By Kate Noakes
What I fear most
is a green-skinned demon
squatting on my breastbone
with the weight of a door
under stones; its hands and feet
clawing my flesh.
Defiance in its red eyes, it rips
and squeezes the very breath
from me. It can’t be caught
and will only stop when it wants;
when its almost too late.
One night it may bring me a cat
or horse, and so add an final stone.
Source: a car fire
All day fine chains of rain silver the windows;
hard to see, but easy to feel in a few minutes outside.
Front gardens are my dog walk vistas of wet:
hydrangeas, crocosmia, leylandii.
Ordinariness is Midlands suburbia. There’s nothing
wrong with no cold callers, junk mail, free newspapers,
except nothing ever happens. It’s safe and dull
and normal, and it is important that one’s property
is well-tended: roses and lavender,
grass verges close-mowed around birch trees.
The avenues are quiet –
no difference in the pandemic, then.
My neighbour sends me a photo of our street
in London blocked by police cars
with a wall of flame rising behind them:
orange action and excitement, yes,
scary, yes, and alive for those brief moments
before the fire brigade arrives.
In a world so hushed, let these be my
summer lungs: light, light, light,
always letting in the light.
Add the music of lark song and midnight’s
blackbird, and if I thought we could
find them, the tones of nightingales.
Keep out the discordant notes of winter
and all its discontented
pheasants and wood pigeons.
Fill them not with ground glass opacity
and its hazy oozings of dis-ease.
Let them be transparent flutes
blown by gentle lips in a kiss of sound:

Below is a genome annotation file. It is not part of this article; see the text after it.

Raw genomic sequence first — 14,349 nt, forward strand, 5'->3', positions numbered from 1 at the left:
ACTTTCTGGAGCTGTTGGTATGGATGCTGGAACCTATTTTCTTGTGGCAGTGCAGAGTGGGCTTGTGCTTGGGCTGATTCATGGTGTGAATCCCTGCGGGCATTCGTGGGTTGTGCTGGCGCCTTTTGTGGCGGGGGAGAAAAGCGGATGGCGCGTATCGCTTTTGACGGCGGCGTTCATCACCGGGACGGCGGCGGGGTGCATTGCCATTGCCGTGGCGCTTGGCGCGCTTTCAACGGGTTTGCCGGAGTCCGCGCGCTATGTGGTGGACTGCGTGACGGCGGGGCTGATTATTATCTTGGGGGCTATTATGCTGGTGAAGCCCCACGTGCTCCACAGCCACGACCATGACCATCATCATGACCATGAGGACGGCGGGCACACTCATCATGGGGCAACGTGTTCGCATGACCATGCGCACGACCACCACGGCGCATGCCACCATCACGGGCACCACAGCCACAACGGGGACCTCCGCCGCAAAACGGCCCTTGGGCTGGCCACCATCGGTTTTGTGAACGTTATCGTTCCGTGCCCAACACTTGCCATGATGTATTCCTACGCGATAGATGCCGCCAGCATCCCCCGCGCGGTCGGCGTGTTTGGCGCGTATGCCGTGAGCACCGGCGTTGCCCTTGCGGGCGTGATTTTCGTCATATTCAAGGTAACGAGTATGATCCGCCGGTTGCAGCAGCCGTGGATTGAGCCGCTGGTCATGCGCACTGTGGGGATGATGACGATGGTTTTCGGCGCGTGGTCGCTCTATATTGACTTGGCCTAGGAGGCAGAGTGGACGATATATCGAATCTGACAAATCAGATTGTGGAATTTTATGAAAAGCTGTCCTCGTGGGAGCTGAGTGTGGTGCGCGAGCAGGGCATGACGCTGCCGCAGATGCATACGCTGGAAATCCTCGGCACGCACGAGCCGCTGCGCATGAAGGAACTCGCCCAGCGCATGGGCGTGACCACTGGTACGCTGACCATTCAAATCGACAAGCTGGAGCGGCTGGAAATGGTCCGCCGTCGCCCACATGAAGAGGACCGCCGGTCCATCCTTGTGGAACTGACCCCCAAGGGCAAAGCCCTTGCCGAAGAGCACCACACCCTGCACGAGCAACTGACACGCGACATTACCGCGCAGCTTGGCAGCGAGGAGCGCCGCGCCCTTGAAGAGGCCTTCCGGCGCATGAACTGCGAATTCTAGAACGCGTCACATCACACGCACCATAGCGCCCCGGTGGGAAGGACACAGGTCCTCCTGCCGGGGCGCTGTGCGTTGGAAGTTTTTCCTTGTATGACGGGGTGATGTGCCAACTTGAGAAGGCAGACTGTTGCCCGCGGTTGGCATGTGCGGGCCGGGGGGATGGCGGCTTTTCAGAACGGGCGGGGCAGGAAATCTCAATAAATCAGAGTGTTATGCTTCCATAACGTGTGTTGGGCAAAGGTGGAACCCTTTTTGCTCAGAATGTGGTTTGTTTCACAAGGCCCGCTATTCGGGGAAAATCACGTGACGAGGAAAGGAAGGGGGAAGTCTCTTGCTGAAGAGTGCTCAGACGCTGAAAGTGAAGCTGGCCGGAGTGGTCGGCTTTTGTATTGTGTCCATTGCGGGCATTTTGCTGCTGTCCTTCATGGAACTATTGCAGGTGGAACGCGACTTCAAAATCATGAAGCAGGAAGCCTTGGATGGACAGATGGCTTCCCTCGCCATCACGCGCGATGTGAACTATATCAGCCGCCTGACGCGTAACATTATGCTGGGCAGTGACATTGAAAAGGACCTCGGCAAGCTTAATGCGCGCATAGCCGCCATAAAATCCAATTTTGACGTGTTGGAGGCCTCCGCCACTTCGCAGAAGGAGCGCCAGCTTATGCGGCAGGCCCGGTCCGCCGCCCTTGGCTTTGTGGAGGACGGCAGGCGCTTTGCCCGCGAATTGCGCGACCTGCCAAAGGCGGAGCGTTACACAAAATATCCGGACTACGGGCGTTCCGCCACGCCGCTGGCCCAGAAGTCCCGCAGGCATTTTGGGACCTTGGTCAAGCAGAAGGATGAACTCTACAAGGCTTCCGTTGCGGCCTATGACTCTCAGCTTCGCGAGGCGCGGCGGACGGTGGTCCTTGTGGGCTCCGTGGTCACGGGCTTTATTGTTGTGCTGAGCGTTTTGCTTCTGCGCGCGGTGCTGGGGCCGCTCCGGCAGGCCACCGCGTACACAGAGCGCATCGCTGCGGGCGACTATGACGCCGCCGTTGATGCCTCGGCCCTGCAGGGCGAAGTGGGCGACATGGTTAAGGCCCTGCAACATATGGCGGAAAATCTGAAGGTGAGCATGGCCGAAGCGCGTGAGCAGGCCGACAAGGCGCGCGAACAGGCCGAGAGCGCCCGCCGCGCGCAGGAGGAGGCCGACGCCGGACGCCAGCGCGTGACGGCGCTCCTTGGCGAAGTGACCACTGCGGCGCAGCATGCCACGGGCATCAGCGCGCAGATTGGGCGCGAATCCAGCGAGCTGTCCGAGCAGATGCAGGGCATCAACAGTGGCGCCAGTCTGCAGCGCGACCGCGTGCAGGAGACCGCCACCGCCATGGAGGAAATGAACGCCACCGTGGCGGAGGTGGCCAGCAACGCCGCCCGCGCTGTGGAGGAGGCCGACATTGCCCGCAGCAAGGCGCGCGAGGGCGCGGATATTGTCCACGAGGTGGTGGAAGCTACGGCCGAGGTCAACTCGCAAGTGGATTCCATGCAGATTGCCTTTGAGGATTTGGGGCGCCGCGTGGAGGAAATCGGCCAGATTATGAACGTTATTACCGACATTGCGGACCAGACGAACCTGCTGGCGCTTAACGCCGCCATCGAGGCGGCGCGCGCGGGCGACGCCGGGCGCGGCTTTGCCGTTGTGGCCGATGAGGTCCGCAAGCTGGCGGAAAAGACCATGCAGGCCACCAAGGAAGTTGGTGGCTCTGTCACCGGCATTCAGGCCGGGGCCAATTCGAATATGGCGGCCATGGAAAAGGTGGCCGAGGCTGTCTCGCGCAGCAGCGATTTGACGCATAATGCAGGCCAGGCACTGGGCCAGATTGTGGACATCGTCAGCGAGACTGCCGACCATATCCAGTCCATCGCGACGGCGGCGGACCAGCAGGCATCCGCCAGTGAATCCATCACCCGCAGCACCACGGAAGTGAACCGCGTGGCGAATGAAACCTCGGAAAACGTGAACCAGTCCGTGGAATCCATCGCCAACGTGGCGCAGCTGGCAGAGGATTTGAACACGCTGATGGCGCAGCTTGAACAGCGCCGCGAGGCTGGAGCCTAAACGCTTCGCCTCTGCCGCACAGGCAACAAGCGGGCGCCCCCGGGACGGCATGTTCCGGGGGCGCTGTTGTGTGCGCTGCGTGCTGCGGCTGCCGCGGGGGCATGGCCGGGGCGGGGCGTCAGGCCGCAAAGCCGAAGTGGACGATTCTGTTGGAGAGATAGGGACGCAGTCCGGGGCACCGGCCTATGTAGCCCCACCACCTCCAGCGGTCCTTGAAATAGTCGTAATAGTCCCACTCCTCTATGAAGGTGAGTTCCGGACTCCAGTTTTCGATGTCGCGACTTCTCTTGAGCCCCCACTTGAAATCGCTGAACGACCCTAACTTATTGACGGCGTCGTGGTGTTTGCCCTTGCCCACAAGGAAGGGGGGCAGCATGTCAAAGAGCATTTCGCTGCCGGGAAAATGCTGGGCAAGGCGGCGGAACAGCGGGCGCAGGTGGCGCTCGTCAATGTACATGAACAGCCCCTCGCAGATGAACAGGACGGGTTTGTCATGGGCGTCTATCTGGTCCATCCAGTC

light, light, light, always light.
Normally lush in their plantings,
this year the gardens display flints and soil
in beds hedged by box on the parterre
and in the long garden. Apologies,
volunteers have been unable to work.
One border, along an aged brick wall,
gives a glimpse with its roses,
second flush wisteria and dahlia pompoms,
but it’s a poor substitute for profusion
and my imagination is spent.
On the east lawn, a pair of Nubian bearers
stand coquettish on the stone stairs.
The boys have been repainted in the lockdown:
their bodies black as pitch, their skirts,
headdresses and torches brightly gilded.
Incongruous in this English half-idyll,
they must have fresh consideration.
A sign board uses words like
question, appalling, and slavery.
Kate Noakes is a PhD candidate at the University of Reading. She lives in London where she acts as a trustee for London writers development organisation, Spread the Word, and she reviews poetry for Poetry Wales, The North, Poetry London, and cultural website, London Grip. Her seventh and most recent collection is The Filthy Quiet (Parthian, 2019).